How Does Blanching Work?

blanching-work Credit: Jeff Kauck/Dorling Kindersley/Getty Images

Blanching is the process of immersing fruit and vegetables first in boiling water, or steam, and then in very cold water to preserve or freeze the produce. It cleans produce and also helps reduce any bitter flavors. It makes peeling produce, such as tomatoes and peaches, easier and helps them retain their nutrients, color and flavor even when they are frozen.

For boiling water blanching, put the fruit or vegetables into a wire basket, and lower it into a pot of boiling water. The produce must be completely immersed in the water, which must continue to boil. Typically, one gallon of water is used per pound of produce. Follow the blanching times specified for different fruits and vegetables.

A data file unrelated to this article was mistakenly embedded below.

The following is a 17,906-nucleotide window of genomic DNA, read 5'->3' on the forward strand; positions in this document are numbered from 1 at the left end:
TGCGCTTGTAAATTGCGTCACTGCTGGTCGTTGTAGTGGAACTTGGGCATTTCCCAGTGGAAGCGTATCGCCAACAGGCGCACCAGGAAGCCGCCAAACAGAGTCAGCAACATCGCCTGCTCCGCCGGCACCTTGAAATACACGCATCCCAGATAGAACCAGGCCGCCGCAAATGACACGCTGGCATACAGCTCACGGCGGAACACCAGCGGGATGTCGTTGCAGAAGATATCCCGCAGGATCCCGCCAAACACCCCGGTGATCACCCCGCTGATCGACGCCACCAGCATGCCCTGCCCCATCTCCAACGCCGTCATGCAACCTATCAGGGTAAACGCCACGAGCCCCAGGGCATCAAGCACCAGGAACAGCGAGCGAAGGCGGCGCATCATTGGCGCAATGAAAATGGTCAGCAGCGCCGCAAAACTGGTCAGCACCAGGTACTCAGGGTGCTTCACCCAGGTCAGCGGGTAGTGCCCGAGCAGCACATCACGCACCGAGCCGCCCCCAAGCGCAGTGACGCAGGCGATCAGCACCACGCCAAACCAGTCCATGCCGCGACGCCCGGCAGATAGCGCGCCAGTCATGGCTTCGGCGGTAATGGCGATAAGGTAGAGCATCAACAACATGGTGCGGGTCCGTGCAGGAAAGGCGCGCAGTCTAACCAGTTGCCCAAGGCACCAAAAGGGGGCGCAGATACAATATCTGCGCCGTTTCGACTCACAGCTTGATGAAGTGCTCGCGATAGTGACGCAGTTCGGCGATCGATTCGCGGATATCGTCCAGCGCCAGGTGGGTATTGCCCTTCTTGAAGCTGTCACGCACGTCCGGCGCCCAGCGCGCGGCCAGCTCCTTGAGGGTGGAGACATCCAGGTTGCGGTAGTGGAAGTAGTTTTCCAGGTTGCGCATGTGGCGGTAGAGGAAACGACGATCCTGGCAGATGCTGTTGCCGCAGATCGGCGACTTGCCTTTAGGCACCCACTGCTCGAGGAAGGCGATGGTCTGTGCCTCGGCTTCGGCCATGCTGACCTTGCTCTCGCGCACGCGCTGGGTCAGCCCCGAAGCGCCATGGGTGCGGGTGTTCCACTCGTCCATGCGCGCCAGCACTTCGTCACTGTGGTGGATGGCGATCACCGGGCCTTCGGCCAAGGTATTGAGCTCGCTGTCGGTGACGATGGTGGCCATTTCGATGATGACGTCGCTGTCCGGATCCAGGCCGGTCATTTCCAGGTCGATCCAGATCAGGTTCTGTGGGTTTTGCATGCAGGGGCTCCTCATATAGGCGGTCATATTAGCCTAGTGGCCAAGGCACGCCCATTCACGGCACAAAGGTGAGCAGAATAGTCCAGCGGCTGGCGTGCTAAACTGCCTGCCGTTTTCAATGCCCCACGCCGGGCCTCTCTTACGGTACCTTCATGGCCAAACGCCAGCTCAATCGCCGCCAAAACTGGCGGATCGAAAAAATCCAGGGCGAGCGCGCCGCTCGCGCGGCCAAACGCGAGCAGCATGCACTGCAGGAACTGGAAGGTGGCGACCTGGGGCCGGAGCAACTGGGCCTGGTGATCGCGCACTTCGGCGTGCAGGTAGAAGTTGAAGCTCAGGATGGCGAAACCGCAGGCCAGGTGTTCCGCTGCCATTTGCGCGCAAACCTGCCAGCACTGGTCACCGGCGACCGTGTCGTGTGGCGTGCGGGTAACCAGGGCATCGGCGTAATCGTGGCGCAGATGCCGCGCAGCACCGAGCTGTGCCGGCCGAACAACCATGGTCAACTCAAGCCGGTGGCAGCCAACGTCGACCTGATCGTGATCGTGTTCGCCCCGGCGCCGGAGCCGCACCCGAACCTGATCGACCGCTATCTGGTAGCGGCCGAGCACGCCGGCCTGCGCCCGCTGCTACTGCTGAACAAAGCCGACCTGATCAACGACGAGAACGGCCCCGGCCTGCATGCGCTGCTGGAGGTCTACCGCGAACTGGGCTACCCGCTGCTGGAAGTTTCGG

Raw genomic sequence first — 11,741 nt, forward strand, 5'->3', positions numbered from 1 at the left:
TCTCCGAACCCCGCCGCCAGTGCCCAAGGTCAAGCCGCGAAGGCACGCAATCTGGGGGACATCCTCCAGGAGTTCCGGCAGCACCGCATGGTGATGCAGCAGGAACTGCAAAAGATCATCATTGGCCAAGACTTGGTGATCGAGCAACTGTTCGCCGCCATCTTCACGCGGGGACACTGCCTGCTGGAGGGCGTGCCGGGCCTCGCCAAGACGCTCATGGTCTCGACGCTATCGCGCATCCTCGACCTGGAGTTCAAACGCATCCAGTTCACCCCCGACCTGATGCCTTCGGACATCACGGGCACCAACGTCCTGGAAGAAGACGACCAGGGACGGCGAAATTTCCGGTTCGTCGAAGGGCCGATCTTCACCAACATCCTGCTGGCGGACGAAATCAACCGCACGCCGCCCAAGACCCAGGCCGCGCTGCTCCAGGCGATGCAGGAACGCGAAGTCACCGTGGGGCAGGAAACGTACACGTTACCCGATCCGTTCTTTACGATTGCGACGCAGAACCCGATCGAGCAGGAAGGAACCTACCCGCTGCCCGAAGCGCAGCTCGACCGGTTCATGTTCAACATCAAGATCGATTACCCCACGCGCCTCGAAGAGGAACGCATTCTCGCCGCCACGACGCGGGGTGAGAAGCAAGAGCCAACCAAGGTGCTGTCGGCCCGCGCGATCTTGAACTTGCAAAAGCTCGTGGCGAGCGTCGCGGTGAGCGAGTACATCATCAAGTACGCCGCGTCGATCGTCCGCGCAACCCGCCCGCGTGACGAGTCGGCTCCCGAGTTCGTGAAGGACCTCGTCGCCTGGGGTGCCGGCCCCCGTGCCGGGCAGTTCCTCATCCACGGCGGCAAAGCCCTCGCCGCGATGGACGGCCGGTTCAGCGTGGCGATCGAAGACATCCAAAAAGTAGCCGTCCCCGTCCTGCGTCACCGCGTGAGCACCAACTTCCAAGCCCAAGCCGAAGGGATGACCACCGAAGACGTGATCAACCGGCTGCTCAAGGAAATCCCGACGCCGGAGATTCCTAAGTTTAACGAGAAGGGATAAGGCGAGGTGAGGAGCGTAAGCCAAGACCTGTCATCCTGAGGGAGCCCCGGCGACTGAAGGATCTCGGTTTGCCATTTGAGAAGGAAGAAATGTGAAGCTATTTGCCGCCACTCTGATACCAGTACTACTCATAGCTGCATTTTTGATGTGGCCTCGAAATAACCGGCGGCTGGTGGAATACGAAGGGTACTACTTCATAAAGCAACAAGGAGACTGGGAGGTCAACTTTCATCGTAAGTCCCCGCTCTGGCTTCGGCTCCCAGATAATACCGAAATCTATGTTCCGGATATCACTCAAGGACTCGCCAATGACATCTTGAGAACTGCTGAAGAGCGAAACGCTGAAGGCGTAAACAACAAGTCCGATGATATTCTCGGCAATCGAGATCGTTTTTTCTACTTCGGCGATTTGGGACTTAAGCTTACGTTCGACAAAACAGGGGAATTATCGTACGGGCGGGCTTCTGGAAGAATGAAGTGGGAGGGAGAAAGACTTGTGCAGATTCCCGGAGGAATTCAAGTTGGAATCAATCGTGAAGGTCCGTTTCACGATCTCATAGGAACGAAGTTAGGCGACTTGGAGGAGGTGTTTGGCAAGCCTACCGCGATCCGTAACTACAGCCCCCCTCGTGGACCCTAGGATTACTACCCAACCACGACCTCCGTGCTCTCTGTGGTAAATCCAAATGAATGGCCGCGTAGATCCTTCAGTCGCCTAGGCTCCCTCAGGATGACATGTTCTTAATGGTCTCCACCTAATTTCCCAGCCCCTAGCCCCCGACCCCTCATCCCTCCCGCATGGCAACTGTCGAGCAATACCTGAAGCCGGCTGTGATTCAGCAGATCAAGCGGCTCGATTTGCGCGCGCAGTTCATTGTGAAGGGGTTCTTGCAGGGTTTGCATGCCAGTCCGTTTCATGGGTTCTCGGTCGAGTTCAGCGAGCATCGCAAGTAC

For steam blanching, use a pot with a tight lid and a basket that holds the produce at least three inches above the water. Steam blanching is best for sweet potatoes, broccoli and pumpkin. This process takes one-and-a-half times longer than water blanching. For best results, lay the produce in a single layer, and keep the heat on high.

As soon as the vegetables are heated, they must be thoroughly and quickly cooled under cold running water or ice water. The cooling time should be equal to the heating time.